The Near-iron Transporter (NEAT) Domains of the Anthrax Hemophore IsdX2 Require a Critical Glutamine to Extract Heme from Methemoglobin.Honsa, E.S., Owens, C.P., Goulding, C.W., Maresso, A.W.
(2013) J.Biol.Chem. 288: 8479-8490
- PubMed: 23364793
- DOI: 10.1074/jbc.M112.430009
- Primary Citation of Related Structures:  4H8Q
- PubMed Abstract:
Several gram-positive pathogenic bacteria employ near-iron transporter (NEAT) domains to acquire heme from hemoglobin during infection. However, the structural requirements and mechanism of action for NEAT-mediated heme extraction remains unknown. Ba ...
Several gram-positive pathogenic bacteria employ near-iron transporter (NEAT) domains to acquire heme from hemoglobin during infection. However, the structural requirements and mechanism of action for NEAT-mediated heme extraction remains unknown. Bacillus anthracis exhibits a rapid growth rate during systemic infection, suggesting that the bacterium expresses efficient iron acquisition systems. To understand how B. anthracis acquires iron from heme sources, which account for 80% of mammalian iron stores, we investigated the properties of the five-NEAT domain hemophore IsdX2. Using a combination of bioinformatics and site-directed mutagenesis, we determined that the heme extraction properties of IsdX2 are dependent on an amino acid with an amide side chain within the 310-helix of the NEAT domain. Additionally, we used a spectroscopic analysis to show that IsdX2 NEAT domains only scavenge heme from methemoglobin (metHb) and that autoxidation of oxyhemoglobin to metHb must occur prior to extraction. We also report the crystal structures of NEAT5 wild type and a Q29T mutant and present surface plasmon resonance data that indicate that the loss of this amide side chain reduces the affinity of the NEAT domain for metHb. We propose a model whereby the amide side chain is first required to drive an interaction with metHb that destabilizes heme, which is subsequently extracted and coordinated in the aliphatic heme-binding environment of the NEAT domain. Because an amino acid with an amide side chain in this position is observed in NEAT domains of several genera of gram-positive pathogenic bacteria, these results suggest that specific targeting of this or nearby residues may be an entry point for inhibitor development aimed at blocking bacterial iron acquisition during infection.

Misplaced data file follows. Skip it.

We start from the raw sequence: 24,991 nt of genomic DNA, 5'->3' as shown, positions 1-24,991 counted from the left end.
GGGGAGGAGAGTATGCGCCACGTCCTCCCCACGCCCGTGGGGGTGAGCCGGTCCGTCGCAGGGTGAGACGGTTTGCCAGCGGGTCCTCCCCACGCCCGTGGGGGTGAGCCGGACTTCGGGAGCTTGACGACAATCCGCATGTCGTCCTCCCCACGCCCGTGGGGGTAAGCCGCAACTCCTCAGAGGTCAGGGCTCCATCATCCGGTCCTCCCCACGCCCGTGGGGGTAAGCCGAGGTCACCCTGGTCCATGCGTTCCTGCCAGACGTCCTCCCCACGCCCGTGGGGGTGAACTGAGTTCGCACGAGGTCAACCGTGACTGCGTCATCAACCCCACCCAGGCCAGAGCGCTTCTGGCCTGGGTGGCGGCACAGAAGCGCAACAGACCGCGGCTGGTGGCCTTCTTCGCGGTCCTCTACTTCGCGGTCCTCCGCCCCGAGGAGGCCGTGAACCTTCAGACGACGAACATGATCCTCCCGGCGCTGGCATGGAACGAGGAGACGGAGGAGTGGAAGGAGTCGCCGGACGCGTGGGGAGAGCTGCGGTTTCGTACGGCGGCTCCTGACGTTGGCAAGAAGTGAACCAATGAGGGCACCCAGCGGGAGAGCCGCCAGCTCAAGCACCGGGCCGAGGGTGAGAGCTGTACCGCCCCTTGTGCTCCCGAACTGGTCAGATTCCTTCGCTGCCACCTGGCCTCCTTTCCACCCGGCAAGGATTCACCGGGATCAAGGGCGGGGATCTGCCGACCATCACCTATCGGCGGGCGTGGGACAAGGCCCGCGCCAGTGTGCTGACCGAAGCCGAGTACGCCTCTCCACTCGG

Department of Molecular Virology and Microbiology, Baylor College of Medicine, Houston, Texas 77030, USA.